## Tuesday, August 10, 2010

### Structural Changes in the Labor Force?

So here is the labor force, in thousands of persons pulled from the St. Louis Fed FRED database by aggregating the eight regional data sets (non-seasonally adjusted). It pretty much grinds upwards at the rate of population growth, with some seasonality around the trend line...until recently.

As a fan of non-seasonally adjusted (NSA) data, one way to account for seasonal effects is to look at the data on a year over year basis, which we see above. The data series is right at twenty years, so it is not that long...but we see one striking observation with respect to changes in the size of the labor force on a year over year basis, there aren't any negative values until recently.

Now I have a quirk about trying to quantify things, but a meaningful framework of analysis is often the tricky bit (which is not to say that I have cracked that nut here!).

So, the approach I took was to compare the values for year over year change for the month of June across the data set, a total of twenty observations. I took the first nineteen to be from the same distribution, and assumed a normal distribution (quite arguable, but it keeps the spreadsheet work simple). Using the mean and standard deviation derived, if the last observation is from the same distribution, where does it fit?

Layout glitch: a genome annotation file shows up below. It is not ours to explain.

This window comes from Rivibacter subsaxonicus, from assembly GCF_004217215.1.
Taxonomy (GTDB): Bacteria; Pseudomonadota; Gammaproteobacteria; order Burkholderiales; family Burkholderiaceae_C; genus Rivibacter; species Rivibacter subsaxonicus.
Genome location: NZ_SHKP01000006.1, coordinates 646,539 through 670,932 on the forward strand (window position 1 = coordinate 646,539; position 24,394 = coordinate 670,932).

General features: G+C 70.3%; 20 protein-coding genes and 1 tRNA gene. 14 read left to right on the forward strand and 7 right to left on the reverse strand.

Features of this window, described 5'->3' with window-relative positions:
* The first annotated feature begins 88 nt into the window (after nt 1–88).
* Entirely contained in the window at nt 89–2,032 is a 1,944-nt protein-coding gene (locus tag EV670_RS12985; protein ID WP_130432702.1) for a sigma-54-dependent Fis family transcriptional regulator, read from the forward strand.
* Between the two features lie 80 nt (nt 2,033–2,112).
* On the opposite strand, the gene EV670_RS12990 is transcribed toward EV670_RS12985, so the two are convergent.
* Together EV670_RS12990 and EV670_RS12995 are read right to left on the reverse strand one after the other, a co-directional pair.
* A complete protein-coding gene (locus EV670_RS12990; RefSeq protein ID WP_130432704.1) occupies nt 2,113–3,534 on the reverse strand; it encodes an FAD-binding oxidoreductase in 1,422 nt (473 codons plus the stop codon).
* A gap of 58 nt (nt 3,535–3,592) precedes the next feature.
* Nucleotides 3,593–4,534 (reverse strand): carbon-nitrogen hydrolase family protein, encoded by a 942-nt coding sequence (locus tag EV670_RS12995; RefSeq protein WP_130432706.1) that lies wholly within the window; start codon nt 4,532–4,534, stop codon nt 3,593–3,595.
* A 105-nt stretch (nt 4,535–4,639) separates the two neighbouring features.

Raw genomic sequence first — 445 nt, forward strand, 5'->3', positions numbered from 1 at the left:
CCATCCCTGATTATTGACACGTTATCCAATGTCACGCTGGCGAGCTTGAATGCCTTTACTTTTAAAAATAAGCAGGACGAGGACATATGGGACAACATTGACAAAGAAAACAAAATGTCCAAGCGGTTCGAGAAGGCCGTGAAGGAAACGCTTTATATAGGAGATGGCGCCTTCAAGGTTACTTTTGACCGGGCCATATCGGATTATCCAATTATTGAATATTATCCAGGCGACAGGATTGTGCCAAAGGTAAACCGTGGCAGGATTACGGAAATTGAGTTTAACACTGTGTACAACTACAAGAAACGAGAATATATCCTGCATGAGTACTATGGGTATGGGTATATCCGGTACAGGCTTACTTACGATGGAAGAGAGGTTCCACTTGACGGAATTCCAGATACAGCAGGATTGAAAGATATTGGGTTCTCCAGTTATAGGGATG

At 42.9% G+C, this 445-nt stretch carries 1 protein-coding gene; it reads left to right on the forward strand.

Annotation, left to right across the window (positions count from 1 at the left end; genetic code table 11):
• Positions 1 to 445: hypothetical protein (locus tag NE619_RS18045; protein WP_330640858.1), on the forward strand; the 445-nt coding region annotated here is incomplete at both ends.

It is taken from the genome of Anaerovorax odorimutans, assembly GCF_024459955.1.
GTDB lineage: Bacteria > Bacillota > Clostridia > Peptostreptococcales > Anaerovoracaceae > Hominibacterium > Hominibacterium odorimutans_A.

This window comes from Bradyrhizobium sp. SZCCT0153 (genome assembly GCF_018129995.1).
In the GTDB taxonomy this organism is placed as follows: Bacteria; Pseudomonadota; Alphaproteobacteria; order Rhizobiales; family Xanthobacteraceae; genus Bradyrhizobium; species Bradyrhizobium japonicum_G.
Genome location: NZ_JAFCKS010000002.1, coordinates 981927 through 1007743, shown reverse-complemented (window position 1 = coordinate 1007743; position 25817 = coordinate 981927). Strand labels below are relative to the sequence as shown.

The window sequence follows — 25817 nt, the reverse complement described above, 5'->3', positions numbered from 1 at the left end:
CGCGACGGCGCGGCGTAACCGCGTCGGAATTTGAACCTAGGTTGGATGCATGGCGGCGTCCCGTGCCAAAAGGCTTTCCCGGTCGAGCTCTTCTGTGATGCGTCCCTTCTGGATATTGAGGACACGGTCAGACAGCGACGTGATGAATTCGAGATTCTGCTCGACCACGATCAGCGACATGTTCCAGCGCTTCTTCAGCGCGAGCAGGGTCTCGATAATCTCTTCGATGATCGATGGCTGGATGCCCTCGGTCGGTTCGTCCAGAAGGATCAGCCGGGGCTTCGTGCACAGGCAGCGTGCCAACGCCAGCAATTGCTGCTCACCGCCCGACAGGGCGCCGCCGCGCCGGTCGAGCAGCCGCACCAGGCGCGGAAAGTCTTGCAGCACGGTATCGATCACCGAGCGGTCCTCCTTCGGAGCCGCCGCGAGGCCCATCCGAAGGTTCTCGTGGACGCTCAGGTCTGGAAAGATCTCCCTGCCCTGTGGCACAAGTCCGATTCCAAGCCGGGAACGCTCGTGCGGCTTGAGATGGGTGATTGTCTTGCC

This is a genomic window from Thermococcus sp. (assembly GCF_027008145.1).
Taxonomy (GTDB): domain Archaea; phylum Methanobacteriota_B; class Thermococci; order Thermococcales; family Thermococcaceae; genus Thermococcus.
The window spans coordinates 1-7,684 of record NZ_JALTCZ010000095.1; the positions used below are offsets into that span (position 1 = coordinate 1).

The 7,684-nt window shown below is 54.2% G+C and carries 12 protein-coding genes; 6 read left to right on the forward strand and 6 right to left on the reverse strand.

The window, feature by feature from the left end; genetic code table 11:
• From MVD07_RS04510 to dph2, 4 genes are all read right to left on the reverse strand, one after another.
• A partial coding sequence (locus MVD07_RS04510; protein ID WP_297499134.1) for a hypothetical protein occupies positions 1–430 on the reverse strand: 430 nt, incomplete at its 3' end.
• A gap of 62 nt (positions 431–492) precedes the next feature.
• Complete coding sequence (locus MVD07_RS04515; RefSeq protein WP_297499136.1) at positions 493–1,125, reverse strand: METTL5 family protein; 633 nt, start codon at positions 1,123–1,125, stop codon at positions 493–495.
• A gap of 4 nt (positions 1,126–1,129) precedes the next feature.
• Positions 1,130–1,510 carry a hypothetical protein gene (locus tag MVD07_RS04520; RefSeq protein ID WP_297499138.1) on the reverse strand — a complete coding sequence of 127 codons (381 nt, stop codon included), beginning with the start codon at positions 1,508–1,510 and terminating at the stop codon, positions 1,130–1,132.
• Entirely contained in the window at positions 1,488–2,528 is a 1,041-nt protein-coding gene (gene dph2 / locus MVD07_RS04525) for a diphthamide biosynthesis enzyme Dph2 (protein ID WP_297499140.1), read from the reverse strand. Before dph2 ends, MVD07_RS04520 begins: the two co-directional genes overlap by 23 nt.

For the June, 2010 year over year change in the labor force, the value is 4.5 standard deviations out which is, umm improbable...suggesting that this observation is from a different distribution, which I interpret as an indication of structural changes in the make up of the US labor force.

Examing the month over month change for the time series, a strong seasonality is clearly indicated. A comparison of June values only but for month over month changes might also be indicative...

So what does the month over month change tell us for June, 2010? Now we are only 3 standard deviations out, which is still <1%...

So, this would appear to be an armchair indication of structural changes in the labor force and hence reflected in the labor force participation rate, EMRATIO and the like.

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